Unlike the existing Gamma chambers, the new chamber (named, for some inscrutable reason, Larch) was double-walled. The reason given for this was that ‘HTP tends to decompose on the hot surfaces in the cooling tubes, producing insoluble gases which can occupy an unacceptable proportion of the restricted passage of one or more of the tubes and lead to burnout’.


Figure 10. A Gamma 201 motor for Black Knight being test fired at the Armstrong Siddeley test site, Ansty.

The higher chamber pressures also gave an improved S. I.:

Standard Gamma Larch

Sea level SI 217 226

Vacuum SI 251 269

The new chamber (Figure 11), would also have been slightly lighter.

Replacing the existing Gamma chamber in Black Arrow with the new improved version meant that the vehicle could be stretched. As a consequence, the payload could be increased from 232 lb in polar orbit to 375 lb.

Despite the time and money that had been spent on the development, it was not taken further. When RAE did decide to uprate Black Arrow, it went for the solid fuel strap-on booster option. The Gamma motors of Black Arrow were to be the last HTP motors to be developed, but HTP motors did put Britain’s only satellite into orbit, and it is fitting that a British developed technology was used to do so.


Figure 11. The experimental high pressure ‘Larch’ chamber.


Figure 12. ‘The Larch’ HTP/kerosine test chamber.


The events that finally led to the cancellation of Blue Streak began as a consequence of a meeting at the Prime Minister’s country home, Chequers, in June 1959, referred to in Sandys’ note above. The guest list for that weekend is quite impressive:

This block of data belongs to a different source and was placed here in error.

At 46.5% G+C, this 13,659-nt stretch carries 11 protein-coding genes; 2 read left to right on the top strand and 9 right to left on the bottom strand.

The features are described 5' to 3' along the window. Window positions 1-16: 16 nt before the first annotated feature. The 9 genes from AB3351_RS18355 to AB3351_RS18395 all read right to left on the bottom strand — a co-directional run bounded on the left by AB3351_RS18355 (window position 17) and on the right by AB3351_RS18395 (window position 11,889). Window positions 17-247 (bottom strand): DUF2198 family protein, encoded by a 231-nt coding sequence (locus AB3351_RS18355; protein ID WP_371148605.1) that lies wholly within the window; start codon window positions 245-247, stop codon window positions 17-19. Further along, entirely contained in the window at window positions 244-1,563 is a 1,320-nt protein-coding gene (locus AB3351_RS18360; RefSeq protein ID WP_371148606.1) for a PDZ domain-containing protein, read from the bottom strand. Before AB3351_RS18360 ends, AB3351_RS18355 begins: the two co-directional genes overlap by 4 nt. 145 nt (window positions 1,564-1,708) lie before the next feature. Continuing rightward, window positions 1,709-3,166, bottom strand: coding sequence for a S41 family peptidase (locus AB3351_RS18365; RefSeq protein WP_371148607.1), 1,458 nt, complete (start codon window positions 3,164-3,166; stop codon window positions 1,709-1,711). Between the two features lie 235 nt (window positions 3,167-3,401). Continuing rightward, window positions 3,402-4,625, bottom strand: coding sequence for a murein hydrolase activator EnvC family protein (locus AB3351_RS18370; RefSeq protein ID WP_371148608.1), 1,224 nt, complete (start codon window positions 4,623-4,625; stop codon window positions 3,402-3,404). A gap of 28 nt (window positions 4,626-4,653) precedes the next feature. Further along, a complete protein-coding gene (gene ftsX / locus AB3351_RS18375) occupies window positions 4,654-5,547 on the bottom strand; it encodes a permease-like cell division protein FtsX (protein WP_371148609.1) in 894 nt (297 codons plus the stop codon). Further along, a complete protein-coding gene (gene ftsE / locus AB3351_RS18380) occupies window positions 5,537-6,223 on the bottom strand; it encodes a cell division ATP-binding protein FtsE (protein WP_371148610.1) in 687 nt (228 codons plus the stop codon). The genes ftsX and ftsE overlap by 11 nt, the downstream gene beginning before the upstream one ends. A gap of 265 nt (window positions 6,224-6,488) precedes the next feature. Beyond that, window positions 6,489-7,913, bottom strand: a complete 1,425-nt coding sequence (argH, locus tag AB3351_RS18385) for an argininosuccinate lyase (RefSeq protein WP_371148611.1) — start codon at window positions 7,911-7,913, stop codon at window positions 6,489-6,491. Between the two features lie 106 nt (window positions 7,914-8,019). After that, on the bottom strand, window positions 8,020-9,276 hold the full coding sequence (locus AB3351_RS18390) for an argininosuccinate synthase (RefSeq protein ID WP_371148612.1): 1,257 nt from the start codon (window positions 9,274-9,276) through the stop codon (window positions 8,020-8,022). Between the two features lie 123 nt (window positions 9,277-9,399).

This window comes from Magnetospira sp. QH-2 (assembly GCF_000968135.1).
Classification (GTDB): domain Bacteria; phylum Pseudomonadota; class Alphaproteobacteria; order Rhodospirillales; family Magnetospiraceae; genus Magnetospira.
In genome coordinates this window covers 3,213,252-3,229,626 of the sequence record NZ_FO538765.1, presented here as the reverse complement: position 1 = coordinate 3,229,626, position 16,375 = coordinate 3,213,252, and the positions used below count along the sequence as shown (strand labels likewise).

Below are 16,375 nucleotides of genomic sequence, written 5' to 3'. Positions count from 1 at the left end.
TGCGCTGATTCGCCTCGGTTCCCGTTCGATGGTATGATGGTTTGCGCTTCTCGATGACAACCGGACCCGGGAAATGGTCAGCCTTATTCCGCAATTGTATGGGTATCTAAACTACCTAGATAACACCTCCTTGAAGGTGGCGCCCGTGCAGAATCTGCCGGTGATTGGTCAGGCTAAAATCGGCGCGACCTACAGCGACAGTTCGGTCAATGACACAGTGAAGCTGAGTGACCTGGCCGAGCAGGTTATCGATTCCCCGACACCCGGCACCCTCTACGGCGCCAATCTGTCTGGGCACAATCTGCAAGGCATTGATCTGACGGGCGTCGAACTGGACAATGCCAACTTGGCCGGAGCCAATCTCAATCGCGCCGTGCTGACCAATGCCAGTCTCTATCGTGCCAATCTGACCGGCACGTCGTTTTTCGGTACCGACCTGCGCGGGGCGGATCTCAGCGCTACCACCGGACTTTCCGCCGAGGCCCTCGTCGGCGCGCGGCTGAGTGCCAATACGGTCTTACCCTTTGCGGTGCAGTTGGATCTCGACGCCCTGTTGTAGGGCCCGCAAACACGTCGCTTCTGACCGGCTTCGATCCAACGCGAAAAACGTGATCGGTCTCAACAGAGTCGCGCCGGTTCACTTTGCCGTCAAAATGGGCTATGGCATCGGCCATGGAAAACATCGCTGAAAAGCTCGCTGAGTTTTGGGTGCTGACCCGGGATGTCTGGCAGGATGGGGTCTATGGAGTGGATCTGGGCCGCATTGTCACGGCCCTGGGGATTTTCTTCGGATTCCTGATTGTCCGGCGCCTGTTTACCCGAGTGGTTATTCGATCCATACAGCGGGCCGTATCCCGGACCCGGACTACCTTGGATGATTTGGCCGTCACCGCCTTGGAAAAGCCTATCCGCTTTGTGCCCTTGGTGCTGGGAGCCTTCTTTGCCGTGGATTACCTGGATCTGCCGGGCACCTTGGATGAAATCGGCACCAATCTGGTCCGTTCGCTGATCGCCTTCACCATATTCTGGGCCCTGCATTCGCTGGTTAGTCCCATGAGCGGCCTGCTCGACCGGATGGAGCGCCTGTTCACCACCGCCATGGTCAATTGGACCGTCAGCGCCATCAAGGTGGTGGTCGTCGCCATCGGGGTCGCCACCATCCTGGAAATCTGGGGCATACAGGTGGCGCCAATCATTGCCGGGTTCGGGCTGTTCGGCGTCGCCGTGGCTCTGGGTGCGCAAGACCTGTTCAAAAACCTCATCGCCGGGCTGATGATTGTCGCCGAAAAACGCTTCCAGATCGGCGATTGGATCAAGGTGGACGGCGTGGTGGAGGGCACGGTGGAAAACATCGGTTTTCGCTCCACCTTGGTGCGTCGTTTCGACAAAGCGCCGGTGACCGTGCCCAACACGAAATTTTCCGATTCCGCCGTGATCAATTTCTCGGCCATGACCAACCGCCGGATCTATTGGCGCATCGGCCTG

Harold Macmillan, Prime Minister;

Sir Norman Brook, Cabinet Secretary;

Sir Roger Makins, Joint Permanent Secretary to the Treasury;

Sir Frederick Hoyer Millar, Permanent Secretary at the Foreign Office;

Sir Patrick Dean, Chairman of the Joint Intelligence Committee (JIC);

Sir Richard Powell, Permanent Secretary at the Ministry of Defence;

Marshall of the RAF Sir William Dickson, Chief of the Defence Staff; Admiral Sir John Caspar, Vice Chief of the Naval Staff;

Marshal of the RAF Sir Dermot Boyle, Chief of the Air Staff;

Lt. Gen. Sir William Stratton, Vice-Chief of the Imperial General Staff;

Lord Plowden of the Atomic Energy Authority.

This was indeed an august gathering: their brief from the Prime Minister was to try and look ten years into the future and plan for the changes that they saw coming. In the words of Norman Brook, the Cabinet Secretary, ‘The purpose of the meeting is to put in hand a study of future policy… This study will be undertaken by officials – the Prime Minister does not wish other Ministers to be troubled with it at this stage.’6. There may well have been a subtext behind that last comment, perhaps along the lines that the Prime Minister wanted a relatively disinterested viewpoint for his future-gazing. The Civil Service and the military could also give a longer term view – they would still be there, implementing policy, long after the politicians had gone.